investment trusts because of increased leverage and risk, reduced financial flexibility, and peaking property markets.

Though it does not expect widespread downgradings, the New York rating agency said in a recent report that it expects more downgradings than upgradings. Most of the REITs that Moody's tracks have ratings of Baa, the low end of the investment-grade range.

Usually, Moody's said, REITs fund their growth with a mix of public unsecured debt and common stock issued at a premium to net asset value. But most are no longer trading at a premium; average prices have fallen 28% since January 1998.

With the equity market less receptive, many REITs are increasing their leverage, and some are increasing their use of secured debt, which Moody's finds particularly troublesome. "Encumbering balance sheets decreases long-term financial and strategic flexibility and subordinates unsecured bondholders and preferred shareholders," wrote Jay Siegel, a Moody's analyst.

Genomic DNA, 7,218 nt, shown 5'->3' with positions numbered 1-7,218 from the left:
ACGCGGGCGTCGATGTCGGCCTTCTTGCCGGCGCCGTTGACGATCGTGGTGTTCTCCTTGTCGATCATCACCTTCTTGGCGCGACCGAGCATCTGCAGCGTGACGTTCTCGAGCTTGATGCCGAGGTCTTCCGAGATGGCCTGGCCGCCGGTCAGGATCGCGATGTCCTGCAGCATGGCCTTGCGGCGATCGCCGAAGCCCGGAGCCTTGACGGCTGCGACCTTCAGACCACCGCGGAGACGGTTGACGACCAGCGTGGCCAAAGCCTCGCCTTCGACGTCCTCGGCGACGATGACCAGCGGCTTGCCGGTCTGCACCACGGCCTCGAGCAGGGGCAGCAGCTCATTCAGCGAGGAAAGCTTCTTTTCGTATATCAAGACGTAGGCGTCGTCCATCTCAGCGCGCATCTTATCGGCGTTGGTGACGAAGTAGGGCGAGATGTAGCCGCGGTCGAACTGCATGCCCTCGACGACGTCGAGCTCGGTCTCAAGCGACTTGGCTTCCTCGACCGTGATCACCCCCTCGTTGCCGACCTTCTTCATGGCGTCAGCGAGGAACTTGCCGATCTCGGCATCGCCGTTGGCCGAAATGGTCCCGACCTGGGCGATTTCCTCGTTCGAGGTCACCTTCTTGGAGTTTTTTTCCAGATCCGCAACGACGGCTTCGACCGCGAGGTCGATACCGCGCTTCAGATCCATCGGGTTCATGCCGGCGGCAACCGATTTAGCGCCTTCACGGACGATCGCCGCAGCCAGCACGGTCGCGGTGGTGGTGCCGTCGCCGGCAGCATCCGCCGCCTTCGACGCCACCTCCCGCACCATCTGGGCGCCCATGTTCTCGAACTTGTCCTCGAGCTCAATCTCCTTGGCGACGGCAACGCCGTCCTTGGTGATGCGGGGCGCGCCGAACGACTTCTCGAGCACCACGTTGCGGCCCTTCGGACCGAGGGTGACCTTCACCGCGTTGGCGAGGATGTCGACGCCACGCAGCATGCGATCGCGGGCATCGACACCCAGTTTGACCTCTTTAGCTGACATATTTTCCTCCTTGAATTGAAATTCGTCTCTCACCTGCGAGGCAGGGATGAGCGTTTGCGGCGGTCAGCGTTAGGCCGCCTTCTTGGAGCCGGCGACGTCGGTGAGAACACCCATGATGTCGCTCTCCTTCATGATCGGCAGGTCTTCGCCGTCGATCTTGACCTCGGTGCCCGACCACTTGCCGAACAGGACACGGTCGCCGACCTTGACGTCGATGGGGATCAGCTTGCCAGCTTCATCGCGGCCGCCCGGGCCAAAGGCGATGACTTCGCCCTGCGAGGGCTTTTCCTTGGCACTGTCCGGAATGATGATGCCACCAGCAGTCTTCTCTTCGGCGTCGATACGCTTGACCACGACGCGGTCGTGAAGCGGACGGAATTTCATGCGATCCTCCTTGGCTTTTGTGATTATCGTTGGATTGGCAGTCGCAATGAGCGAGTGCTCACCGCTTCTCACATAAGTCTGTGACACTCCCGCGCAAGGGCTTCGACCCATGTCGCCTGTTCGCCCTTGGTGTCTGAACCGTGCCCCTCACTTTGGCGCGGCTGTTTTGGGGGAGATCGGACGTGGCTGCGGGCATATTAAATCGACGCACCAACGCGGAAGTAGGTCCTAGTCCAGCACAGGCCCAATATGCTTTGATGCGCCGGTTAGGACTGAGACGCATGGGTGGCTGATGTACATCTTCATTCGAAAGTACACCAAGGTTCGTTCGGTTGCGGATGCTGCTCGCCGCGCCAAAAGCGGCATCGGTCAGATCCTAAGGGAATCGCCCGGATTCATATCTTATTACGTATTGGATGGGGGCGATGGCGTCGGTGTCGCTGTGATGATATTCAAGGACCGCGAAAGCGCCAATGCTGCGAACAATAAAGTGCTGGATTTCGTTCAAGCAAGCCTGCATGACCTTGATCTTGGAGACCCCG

Limited access to the public markets has also led many REITs to rely on their bank lines to fund growth. REITs not only are drawing on their lines more but also are drawing up to their limits, in some cases. Though normally an REIT would use its credit lines to buy properties and then raise equity or long-term debt to repay the bank, "there is less assurance today that REITs will be able to successfully refinance their bank loans in this manner at appealing prices," the Moody's report said.

"The key in looking at individual credits is: How are they reacting?" Mr. Siegel said in an interview. "Are they maintaining flexibility by keeping their assets unencumbered? If they're incurring additional debt, are they doing so in moderation? Are they generating growth without increasing leverage?

"For REITs that are reacting in those ways, we don't foresee ratings pressure. For REITs that are responding in a way that puts debtholders in the back seat, we will see pressure."

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